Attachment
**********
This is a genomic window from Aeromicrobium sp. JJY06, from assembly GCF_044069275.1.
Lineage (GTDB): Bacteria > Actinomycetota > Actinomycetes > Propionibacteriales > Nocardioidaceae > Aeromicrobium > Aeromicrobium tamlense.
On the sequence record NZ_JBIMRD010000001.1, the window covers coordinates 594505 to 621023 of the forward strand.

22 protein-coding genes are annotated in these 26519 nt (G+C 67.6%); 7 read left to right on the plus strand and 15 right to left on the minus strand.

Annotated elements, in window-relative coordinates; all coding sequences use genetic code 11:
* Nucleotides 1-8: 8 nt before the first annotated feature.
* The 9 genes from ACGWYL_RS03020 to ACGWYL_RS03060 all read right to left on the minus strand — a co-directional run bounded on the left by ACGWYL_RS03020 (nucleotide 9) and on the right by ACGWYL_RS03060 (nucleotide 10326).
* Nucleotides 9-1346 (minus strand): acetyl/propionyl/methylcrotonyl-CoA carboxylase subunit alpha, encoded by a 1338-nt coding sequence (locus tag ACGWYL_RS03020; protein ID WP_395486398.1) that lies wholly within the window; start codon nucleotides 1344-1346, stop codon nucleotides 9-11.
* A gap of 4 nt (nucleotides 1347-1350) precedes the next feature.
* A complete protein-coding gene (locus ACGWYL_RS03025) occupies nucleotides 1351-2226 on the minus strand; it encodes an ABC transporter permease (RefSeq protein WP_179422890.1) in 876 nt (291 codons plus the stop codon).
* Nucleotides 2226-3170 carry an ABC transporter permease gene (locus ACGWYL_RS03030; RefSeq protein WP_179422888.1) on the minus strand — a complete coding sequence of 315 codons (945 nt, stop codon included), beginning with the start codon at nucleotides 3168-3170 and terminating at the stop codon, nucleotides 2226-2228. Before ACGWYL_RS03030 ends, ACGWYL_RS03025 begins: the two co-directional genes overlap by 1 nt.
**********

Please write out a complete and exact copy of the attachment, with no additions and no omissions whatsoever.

This is a genomic window from Aeromicrobium sp. JJY06, from assembly GCF_044069275.1.
Lineage (GTDB): Bacteria > Actinomycetota > Actinomycetes > Propionibacteriales > Nocardioidaceae > Aeromicrobium > Aeromicrobium tamlense.
On the sequence record NZ_JBIMRD010000001.1, the window covers coordinates 594505 to 621023 of the forward strand.

22 protein-coding genes are annotated in these 26519 nt (G+C 67.6%); 7 read left to right on the plus strand and 15 right to left on the minus strand.

Annotated elements, in window-relative coordinates; all coding sequences use genetic code 11:
* Nucleotides 1-8: 8 nt before the first annotated feature.
* The 9 genes from ACGWYL_RS03020 to ACGWYL_RS03060 all read right to left on the minus strand — a co-directional run bounded on the left by ACGWYL_RS03020 (nucleotide 9) and on the right by ACGWYL_RS03060 (nucleotide 10326).
* Nucleotides 9-1346 (minus strand): acetyl/propionyl/methylcrotonyl-CoA carboxylase subunit alpha, encoded by a 1338-nt coding sequence (locus tag ACGWYL_RS03020; protein ID WP_395486398.1) that lies wholly within the window; start codon nucleotides 1344-1346, stop codon nucleotides 9-11.
* A gap of 4 nt (nucleotides 1347-1350) precedes the next feature.
* A complete protein-coding gene (locus ACGWYL_RS03025) occupies nucleotides 1351-2226 on the minus strand; it encodes an ABC transporter permease (RefSeq protein WP_179422890.1) in 876 nt (291 codons plus the stop codon).
* Nucleotides 2226-3170 carry an ABC transporter permease gene (locus ACGWYL_RS03030; RefSeq protein WP_179422888.1) on the minus strand — a complete coding sequence of 315 codons (945 nt, stop codon included), beginning with the start codon at nucleotides 3168-3170 and terminating at the stop codon, nucleotides 2226-2228. Before ACGWYL_RS03030 ends, ACGWYL_RS03025 begins: the two co-directional genes overlap by 1 nt.